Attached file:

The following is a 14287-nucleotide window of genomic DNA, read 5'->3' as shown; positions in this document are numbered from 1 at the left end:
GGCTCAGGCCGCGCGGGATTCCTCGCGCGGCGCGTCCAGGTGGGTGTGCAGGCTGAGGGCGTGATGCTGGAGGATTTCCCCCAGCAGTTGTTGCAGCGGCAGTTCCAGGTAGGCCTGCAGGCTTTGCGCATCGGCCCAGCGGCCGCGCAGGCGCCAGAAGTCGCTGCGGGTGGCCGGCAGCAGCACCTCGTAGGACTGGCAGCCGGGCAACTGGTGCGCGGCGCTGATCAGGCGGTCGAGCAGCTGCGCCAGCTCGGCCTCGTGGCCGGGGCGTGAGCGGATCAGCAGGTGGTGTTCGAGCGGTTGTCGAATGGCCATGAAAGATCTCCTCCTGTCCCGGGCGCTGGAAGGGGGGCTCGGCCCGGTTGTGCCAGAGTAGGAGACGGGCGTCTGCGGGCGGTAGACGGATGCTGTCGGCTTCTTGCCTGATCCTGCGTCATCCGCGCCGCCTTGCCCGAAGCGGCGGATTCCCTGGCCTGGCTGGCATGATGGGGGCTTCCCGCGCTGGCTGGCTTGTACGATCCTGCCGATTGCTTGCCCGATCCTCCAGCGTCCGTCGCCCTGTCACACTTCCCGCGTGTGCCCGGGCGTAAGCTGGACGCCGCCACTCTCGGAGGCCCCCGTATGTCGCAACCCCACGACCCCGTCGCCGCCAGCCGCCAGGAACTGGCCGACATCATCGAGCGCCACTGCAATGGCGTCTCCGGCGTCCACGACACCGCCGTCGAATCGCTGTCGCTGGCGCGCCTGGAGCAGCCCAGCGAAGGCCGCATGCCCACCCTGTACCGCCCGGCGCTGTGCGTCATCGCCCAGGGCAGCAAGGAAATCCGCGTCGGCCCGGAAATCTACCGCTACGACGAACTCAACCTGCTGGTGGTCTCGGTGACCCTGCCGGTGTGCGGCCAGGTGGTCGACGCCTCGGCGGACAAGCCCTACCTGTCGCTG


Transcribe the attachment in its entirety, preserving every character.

The following is a 14287-nucleotide window of genomic DNA, read 5'->3' as shown; positions in this document are numbered from 1 at the left end:
GGCTCAGGCCGCGCGGGATTCCTCGCGCGGCGCGTCCAGGTGGGTGTGCAGGCTGAGGGCGTGATGCTGGAGGATTTCCCCCAGCAGTTGTTGCAGCGGCAGTTCCAGGTAGGCCTGCAGGCTTTGCGCATCGGCCCAGCGGCCGCGCAGGCGCCAGAAGTCGCTGCGGGTGGCCGGCAGCAGCACCTCGTAGGACTGGCAGCCGGGCAACTGGTGCGCGGCGCTGATCAGGCGGTCGAGCAGCTGCGCCAGCTCGGCCTCGTGGCCGGGGCGTGAGCGGATCAGCAGGTGGTGTTCGAGCGGTTGTCGAATGGCCATGAAAGATCTCCTCCTGTCCCGGGCGCTGGAAGGGGGGCTCGGCCCGGTTGTGCCAGAGTAGGAGACGGGCGTCTGCGGGCGGTAGACGGATGCTGTCGGCTTCTTGCCTGATCCTGCGTCATCCGCGCCGCCTTGCCCGAAGCGGCGGATTCCCTGGCCTGGCTGGCATGATGGGGGCTTCCCGCGCTGGCTGGCTTGTACGATCCTGCCGATTGCTTGCCCGATCCTCCAGCGTCCGTCGCCCTGTCACACTTCCCGCGTGTGCCCGGGCGTAAGCTGGACGCCGCCACTCTCGGAGGCCCCCGTATGTCGCAACCCCACGACCCCGTCGCCGCCAGCCGCCAGGAACTGGCCGACATCATCGAGCGCCACTGCAATGGCGTCTCCGGCGTCCACGACACCGCCGTCGAATCGCTGTCGCTGGCGCGCCTGGAGCAGCCCAGCGAAGGCCGCATGCCCACCCTGTACCGCCCGGCGCTGTGCGTCATCGCCCAGGGCAGCAAGGAAATCCGCGTCGGCCCGGAAATCTACCGCTACGACGAACTCAACCTGCTGGTGGTCTCGGTGACCCTGCCGGTGTGCGGCCAGGTGGTCGACGCCTCGGCGGACAAGCCCTACCTGTCGCTG